* Boxing promoter [[Don King]] enjoyed a record profit margin of over $23 million on the event. It also catapulted Don King to major shareholder status of the MGM Grand Hotel. Don King sold out his share of the MGM Stock in September 1997 for $28 Million dollars. It would be the last Mike Tyson fight ever promoted by Don King Productions. Mike Tyson subsequently sued Don King Productions and settled out of court in 2003 for $14 million, all of which was paid directly to the U.S. Government for unpaid back taxes owed by Tyson.
 
* Boxing promoter [[Don King]] enjoyed a record profit margin of over $23 million on the event. It also catapulted Don King to major shareholder status of the MGM Grand Hotel. Don King sold out his share of the MGM Stock in September 1997 for $28 Million dollars. It would be the last Mike Tyson fight ever promoted by Don King Productions. Mike Tyson subsequently sued Don King Productions and settled out of court in 2003 for $14 million, all of which was paid directly to the U.S. Government for unpaid back taxes owed by Tyson.
  

Revision as of 17:24, 11 August 2010

Holyfield-Tyson II.jpg

1997-06-28 : Mike Tyson 218 lbs lost to Evander Holyfield 218 lbs by DQ in round 3 of 12


Comments

  • Tyson rocked in the first round by a right. Early in the third round Tyson finally gains the initiative before losing control and being disqualified for twice biting Holyfield's ear. Tyson claimed he was retaliating for headbutting by Holyfield. Holyfield required plastic surgery to repair the ear. This incident was named The Ring magazine Event of the Year for 1997.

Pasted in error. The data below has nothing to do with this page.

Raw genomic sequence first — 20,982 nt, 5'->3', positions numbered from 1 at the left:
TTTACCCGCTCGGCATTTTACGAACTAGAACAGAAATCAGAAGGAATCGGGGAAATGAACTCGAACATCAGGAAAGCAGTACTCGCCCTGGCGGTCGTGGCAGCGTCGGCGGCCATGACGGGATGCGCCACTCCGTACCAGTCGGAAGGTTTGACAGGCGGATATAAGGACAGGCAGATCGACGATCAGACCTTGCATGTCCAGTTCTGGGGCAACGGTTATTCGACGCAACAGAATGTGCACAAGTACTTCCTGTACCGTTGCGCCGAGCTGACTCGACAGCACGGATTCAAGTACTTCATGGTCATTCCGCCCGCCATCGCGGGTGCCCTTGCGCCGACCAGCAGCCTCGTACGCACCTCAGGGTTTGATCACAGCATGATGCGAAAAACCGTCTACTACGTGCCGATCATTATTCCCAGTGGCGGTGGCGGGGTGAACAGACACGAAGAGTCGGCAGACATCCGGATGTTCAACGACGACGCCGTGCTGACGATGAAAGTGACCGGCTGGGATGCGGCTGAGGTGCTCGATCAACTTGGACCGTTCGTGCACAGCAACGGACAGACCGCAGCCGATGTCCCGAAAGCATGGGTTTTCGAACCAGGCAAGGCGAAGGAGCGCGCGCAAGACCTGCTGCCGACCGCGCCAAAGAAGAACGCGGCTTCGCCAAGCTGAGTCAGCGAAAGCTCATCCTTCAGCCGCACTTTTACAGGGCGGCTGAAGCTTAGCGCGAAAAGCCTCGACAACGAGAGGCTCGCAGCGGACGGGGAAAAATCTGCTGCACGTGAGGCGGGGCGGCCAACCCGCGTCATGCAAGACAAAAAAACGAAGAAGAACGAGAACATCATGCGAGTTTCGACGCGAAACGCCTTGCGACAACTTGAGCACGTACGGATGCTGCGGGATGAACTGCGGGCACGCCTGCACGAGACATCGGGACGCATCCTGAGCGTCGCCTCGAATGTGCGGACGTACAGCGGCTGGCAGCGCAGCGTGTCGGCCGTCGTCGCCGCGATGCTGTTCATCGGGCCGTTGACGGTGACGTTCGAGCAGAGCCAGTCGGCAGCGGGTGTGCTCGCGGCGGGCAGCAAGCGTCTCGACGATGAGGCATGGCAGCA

• The Nevada State Athletic Commission fined Tyson $3 million dollars and revoked his boxing license (which it reinstated in October 1998).
  • This was, at the time, the highest grossing fight in history in all categories. The US Domestic pay per view buys totaled more than 1.99 Million for a total revenue in that category of $99,822,000. The Domestic Closed Circuit revenue in the US was $5,959,000 and was seen in 1,625 closed circuit locations. The foreign sales for all countries other than the U.S. was $21,240,000 which included sponsorship and was seen in 97 Countries around the world. The Ticket Sales were $17,277,000 which included a paid attendance of 18,187 at the MGM Grand Garden in Las Vegas, Nevada. The Purses for Mike Tyson and Evander Holyfield were $35 Million and $40 Million respectively. All of these were records and all stand with the exception of the total revenue for Domestic Pay Per View which was eclipsed only by Lewis vs Tyson in 2001. At that point in 1997, it was estimated by Showtime Event Television, that Mike Tyson based events had accounted for nearly 25% of all Pay Per view revenues since pay per view became popular in the 1980s, although most believe this percentage to be lower. It was the biggest promoter ever for the late Jay Larkin, Showtime's boxing executive producer for over twenty years (1984-2005).
  • Boxing promoter Don King enjoyed a record profit margin of over $23 million on the event. It also catapulted Don King to major shareholder status of the MGM Grand Hotel. Don King sold out his share of the MGM Stock in September 1997 for $28 Million dollars. It would be the last Mike Tyson fight ever promoted by Don King Productions. Mike Tyson subsequently sued Don King Productions and settled out of court in 2003 for $14 million, all of which was paid directly to the U.S. Government for unpaid back taxes owed by Tyson.

Tysonholybite.jpg (AP photo/Mark Terrill) Holyfield ear.jpg

See Also

Mike Tyson vs. Evander Holyfield I